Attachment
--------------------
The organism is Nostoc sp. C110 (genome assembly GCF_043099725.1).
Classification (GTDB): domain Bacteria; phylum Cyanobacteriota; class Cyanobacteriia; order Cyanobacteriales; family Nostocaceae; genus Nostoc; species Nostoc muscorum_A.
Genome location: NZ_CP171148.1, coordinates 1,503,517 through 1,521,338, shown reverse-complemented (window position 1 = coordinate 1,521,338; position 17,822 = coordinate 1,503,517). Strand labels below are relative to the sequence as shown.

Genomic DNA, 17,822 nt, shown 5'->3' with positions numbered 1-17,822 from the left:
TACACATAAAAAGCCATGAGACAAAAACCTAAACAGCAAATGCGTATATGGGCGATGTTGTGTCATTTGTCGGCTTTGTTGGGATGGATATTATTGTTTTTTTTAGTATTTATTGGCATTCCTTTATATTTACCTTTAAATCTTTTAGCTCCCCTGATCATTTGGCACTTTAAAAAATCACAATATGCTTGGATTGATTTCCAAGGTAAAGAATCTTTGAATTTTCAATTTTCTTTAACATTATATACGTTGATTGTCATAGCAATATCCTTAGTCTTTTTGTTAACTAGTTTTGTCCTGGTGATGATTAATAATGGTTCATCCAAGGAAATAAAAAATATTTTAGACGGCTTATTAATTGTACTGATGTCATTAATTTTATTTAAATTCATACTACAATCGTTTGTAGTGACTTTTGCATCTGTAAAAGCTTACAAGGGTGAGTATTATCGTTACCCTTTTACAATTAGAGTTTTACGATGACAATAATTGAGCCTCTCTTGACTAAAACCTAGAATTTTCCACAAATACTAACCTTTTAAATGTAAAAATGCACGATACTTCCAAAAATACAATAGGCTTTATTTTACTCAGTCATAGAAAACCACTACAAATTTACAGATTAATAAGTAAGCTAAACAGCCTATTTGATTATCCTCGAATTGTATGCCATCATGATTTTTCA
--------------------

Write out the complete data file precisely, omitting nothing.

The organism is Nostoc sp. C110 (genome assembly GCF_043099725.1).
Classification (GTDB): domain Bacteria; phylum Cyanobacteriota; class Cyanobacteriia; order Cyanobacteriales; family Nostocaceae; genus Nostoc; species Nostoc muscorum_A.
Genome location: NZ_CP171148.1, coordinates 1,503,517 through 1,521,338, shown reverse-complemented (window position 1 = coordinate 1,521,338; position 17,822 = coordinate 1,503,517). Strand labels below are relative to the sequence as shown.

Genomic DNA, 17,822 nt, shown 5'->3' with positions numbered 1-17,822 from the left:
TACACATAAAAAGCCATGAGACAAAAACCTAAACAGCAAATGCGTATATGGGCGATGTTGTGTCATTTGTCGGCTTTGTTGGGATGGATATTATTGTTTTTTTTAGTATTTATTGGCATTCCTTTATATTTACCTTTAAATCTTTTAGCTCCCCTGATCATTTGGCACTTTAAAAAATCACAATATGCTTGGATTGATTTCCAAGGTAAAGAATCTTTGAATTTTCAATTTTCTTTAACATTATATACGTTGATTGTCATAGCAATATCCTTAGTCTTTTTGTTAACTAGTTTTGTCCTGGTGATGATTAATAATGGTTCATCCAAGGAAATAAAAAATATTTTAGACGGCTTATTAATTGTACTGATGTCATTAATTTTATTTAAATTCATACTACAATCGTTTGTAGTGACTTTTGCATCTGTAAAAGCTTACAAGGGTGAGTATTATCGTTACCCTTTTACAATTAGAGTTTTACGATGACAATAATTGAGCCTCTCTTGACTAAAACCTAGAATTTTCCACAAATACTAACCTTTTAAATGTAAAAATGCACGATACTTCCAAAAATACAATAGGCTTTATTTTACTCAGTCATAGAAAACCACTACAAATTTACAGATTAATAAGTAAGCTAAACAGCCTATTTGATTATCCTCGAATTGTATGCCATCATGATTTTTCA